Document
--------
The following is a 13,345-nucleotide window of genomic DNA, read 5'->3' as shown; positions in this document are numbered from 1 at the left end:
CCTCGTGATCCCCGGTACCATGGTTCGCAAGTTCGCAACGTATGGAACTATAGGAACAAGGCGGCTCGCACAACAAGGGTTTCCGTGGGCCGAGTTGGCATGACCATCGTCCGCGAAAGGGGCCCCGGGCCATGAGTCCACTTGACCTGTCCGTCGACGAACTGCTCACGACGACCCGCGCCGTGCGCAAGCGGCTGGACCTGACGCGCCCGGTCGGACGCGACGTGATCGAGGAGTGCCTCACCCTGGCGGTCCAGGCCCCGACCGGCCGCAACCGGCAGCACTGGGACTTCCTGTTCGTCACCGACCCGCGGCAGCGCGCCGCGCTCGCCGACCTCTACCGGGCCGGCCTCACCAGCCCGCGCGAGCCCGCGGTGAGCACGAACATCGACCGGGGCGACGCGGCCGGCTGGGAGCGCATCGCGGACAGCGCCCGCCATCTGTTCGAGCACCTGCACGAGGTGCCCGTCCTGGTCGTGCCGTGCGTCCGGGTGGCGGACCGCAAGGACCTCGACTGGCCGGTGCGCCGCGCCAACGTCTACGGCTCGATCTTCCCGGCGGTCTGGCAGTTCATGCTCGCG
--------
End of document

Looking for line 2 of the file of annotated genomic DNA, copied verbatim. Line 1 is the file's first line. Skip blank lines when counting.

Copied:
CCTCGTGATCCCCGGTACCATGGTTCGCAAGTTCGCAACGTATGGAACTATAGGAACAAGGCGGCTCGCACAACAAGGGTTTCCGTGGGCCGAGTTGGCATGACCATCGTCCGCGAAAGGGGCCCCGGGCCATGAGTCCACTTGACCTGTCCGTCGACGAACTGCTCACGACGACCCGCGCCGTGCGCAAGCGGCTGGACCTGACGCGCCCGGTCGGACGCGACGTGATCGAGGAGTGCCTCACCCTGGCGGTCCAGGCCCCGACCGGCCGCAACCGGCAGCACTGGGACTTCCTGTTCGTCACCGACCCGCGGCAGCGCGCCGCGCTCGCCGACCTCTACCGGGCCGGCCTCACCAGCCCGCGCGAGCCCGCGGTGAGCACGAACATCGACCGGGGCGACGCGGCCGGCTGGGAGCGCATCGCGGACAGCGCCCGCCATCTGTTCGAGCACCTGCACGAGGTGCCCGTCCTGGTCGTGCCGTGCGTCCGGGTGGCGGACCGCAAGGACCTCGACTGGCCGGTGCGCCGCGCCAACGTCTACGGCTCGATCTTCCCGGCGGTCTGGCAGTTCATGCTCGCG